Phoenix: I don't know that it was a conscious choice to pursue collage. I really just like cutting stuff up. Examples of that popped up when I was young. In an early assemblage piece I made, early as in 1977, I cut up a cardboard box and made a pretty great replica of my parent's Mr. Coffee. I do remember seeing collage in that family art history book and thinking, "That's art?? That's cool." And tucking that realization away in my back pocket. As for the name of what I do, Reclaimed Sentiment came very organically. The concept of "reclaiming" has been hot for some time, trendy. When I take a found, '80s Hallmark plaque and paste something snarky over the sappy image, for example, I have forever changed our relationship with it and the feelings originally conveyed. I also like the idea of product branding. Associating my art with a brand, I hope people come to believe that coming back to it over and over gives them a sense of consistency. Like, "I laughed at that once. I bet I will laugh again."
Gavin: How did the opportunity come about to move into Poor Yorick Studios?
Phoenix: Well, that pluck I talked about earlier is what got me a studio at Poor Yorick. I was friends with Poor Yorick's Brad Slaugh, and after he and Tracy Strauss acquired the current studio spaces on Crystal Avenue, I told him that I might sorta kinda be interested in the smallest space in the building the size of a walk-in closet. He basically responded with, "I didn't know you were an artist." Well, I wasn't. I asked him if I had to tell him what I was going to do in there, because I really didn't have a clue, and he put his arm around me and told me I could do anything I wanted. Thanks, Brad.
Gavin: I read that when you moved into Yorick, you had discovered your artistic voice. What was it about that space that changed things for you, and how was your time there?
Phoenix: After a woman has had three babies in five years and you put that mom in a closet by herself, she is guaranteed to emerge with a new voice for something. I was pretty determined to have a creative outlet that also offered me some solace. The only real free time I had was early in the morning a couple of days a week, and I was often the only person in this cavernous building during that time. It was really intimidating most days to have this self-imposed pressure to be creative at these exact moments, and I wasn't always productive, but dammit -- I did discover a voice for collage eventually, and I even showed some pieces that first year Poor Yorick had an open-studio event. The response to my work was positive enough that I kept at it.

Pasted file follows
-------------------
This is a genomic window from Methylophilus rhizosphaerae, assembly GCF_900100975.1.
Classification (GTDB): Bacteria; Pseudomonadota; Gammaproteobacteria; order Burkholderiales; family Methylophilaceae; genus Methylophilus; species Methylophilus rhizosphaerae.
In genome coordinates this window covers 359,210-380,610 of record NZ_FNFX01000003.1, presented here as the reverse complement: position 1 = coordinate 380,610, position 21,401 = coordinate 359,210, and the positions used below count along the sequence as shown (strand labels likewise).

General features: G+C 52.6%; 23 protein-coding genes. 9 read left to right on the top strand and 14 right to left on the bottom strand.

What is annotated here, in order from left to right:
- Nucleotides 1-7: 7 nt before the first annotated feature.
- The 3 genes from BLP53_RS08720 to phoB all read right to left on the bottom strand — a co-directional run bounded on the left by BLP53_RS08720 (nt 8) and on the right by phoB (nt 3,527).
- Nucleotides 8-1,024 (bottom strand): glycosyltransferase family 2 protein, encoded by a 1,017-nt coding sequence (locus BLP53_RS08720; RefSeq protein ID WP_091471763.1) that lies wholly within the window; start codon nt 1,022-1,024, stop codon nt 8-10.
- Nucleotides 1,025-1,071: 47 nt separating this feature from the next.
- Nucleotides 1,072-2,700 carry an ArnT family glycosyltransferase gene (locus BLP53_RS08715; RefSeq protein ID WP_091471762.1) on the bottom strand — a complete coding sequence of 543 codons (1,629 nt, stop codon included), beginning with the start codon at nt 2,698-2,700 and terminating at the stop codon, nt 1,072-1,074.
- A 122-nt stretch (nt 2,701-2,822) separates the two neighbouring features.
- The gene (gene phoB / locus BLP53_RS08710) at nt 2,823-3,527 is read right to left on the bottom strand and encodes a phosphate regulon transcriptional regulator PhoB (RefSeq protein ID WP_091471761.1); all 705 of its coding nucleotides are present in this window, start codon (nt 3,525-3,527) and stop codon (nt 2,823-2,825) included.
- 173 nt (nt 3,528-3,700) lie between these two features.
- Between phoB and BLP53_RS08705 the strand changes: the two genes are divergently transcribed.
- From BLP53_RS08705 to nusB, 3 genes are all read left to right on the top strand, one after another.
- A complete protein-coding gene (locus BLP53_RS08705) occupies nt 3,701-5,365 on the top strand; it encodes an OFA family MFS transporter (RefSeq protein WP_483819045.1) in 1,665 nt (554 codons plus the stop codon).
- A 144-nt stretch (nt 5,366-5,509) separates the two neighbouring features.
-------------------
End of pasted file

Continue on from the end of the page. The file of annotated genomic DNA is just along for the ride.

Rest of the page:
Gavin: How does the process go for you when deciding what to create for a new piece?
That process starts at the thrift store. When combing the "art" section, I only buy the pieces that I have a visceral response to. When I look at it and can think immediately of an idea for it, then I buy it. This is for practical purposes, really, because I love stockpiling backgrounds on which to work, but my studio's storage space is quite minimal. The same goes for the books I buy. Most of my collaged stories are told with illustrations from mid-century childrens books. While shopping, I will thumb through a potential book, and if I don't see at least four images or so that I know I will use, I won't buy it. Creating a piece often means piecing together a concept I thought of outside my studio, then finding all of the necessary elements in my vast library of images. Sometimes, I will storyboard prospective pieces, changing key figures over and over until something really funny emerges. Those spontaneous pieces are especially fun for me and are usually the ones my fans like best. They are reminders for me not to over-think or complicate the message. Anyway, the main requisite for any piece of Reclaimed Sentiment is humor. And each piece needs to pass the husband test: If Michael doesn't laugh, then I know I need to rework it. Also, a huge part of the finished product is the title, the real crux of many of the works. A lot of my collages don't make sense to people until they read the title, so I need to get that part just right. I have been known to employ Michael for those because I tend to develop very complex stories behind seemingly simple pieces and he helps me reel it in and be concise. Et voila! A new Reclaimed Sentiment baby is born!